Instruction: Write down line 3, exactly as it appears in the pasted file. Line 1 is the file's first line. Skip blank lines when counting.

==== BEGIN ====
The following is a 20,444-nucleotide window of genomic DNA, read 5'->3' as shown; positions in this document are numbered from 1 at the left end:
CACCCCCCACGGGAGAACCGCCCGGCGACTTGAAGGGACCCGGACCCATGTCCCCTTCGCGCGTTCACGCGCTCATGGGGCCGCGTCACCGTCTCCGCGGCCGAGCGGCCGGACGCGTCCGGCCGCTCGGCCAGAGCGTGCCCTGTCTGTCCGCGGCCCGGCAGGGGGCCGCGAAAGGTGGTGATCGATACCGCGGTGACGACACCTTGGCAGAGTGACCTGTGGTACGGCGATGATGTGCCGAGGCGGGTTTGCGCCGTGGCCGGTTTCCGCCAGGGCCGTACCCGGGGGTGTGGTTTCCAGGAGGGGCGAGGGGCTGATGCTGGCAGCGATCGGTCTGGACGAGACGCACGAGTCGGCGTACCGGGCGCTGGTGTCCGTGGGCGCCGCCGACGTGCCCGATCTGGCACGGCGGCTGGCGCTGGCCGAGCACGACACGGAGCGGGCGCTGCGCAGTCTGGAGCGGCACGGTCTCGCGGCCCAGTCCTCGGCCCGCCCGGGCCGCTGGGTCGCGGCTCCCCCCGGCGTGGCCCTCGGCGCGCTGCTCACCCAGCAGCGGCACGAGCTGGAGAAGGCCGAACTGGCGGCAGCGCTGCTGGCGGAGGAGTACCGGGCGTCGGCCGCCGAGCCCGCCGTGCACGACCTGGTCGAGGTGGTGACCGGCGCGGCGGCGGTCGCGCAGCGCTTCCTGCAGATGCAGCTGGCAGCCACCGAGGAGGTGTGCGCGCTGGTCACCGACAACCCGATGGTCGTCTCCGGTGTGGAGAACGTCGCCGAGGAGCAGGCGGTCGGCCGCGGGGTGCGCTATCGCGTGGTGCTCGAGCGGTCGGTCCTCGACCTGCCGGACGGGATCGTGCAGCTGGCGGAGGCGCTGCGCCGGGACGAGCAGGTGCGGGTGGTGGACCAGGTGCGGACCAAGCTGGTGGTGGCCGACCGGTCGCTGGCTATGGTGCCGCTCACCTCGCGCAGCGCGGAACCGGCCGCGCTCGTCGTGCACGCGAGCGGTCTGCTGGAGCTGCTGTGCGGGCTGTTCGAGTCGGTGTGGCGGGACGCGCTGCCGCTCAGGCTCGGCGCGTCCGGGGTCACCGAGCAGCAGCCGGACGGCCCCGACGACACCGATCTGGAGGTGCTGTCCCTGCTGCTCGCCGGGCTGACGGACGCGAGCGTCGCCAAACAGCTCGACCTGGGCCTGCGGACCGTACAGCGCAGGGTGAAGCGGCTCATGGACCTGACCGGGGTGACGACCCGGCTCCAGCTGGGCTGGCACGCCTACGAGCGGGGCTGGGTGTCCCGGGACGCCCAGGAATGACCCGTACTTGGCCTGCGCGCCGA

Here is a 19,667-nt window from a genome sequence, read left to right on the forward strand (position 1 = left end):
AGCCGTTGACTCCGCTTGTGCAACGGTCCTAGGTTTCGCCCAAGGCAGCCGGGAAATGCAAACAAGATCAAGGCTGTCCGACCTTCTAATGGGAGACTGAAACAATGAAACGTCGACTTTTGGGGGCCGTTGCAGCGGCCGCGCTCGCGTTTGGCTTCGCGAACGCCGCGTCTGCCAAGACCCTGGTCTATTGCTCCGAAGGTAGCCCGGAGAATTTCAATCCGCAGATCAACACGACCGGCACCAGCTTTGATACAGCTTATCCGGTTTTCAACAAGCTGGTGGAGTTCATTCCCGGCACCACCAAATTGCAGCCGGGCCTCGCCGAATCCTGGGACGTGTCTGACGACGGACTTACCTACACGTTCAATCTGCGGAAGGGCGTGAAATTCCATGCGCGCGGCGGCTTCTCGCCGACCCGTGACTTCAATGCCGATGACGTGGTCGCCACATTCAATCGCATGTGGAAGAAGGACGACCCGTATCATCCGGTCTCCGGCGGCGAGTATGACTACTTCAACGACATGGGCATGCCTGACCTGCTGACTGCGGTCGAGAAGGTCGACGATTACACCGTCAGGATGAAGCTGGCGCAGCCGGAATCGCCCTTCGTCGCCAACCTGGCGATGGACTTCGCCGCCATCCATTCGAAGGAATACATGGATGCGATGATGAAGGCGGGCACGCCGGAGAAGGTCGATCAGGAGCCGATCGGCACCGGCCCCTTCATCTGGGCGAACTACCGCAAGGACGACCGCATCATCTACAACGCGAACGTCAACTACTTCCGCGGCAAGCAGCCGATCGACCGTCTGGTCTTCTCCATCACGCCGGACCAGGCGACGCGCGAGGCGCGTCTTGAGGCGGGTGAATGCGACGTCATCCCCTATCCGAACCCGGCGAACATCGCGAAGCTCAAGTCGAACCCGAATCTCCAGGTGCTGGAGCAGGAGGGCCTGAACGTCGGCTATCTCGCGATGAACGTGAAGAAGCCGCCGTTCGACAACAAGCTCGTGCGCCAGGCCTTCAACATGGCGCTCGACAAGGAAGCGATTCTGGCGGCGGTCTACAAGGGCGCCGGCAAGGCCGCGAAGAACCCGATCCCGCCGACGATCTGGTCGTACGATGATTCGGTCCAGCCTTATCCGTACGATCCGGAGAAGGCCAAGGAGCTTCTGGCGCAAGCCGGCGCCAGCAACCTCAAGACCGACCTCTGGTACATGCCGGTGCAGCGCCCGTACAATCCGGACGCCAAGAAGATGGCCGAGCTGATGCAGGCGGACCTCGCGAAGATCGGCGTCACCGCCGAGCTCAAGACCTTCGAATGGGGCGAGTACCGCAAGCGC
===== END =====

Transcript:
Here is a 19,667-nt window from a genome sequence, read left to right on the forward strand (position 1 = left end):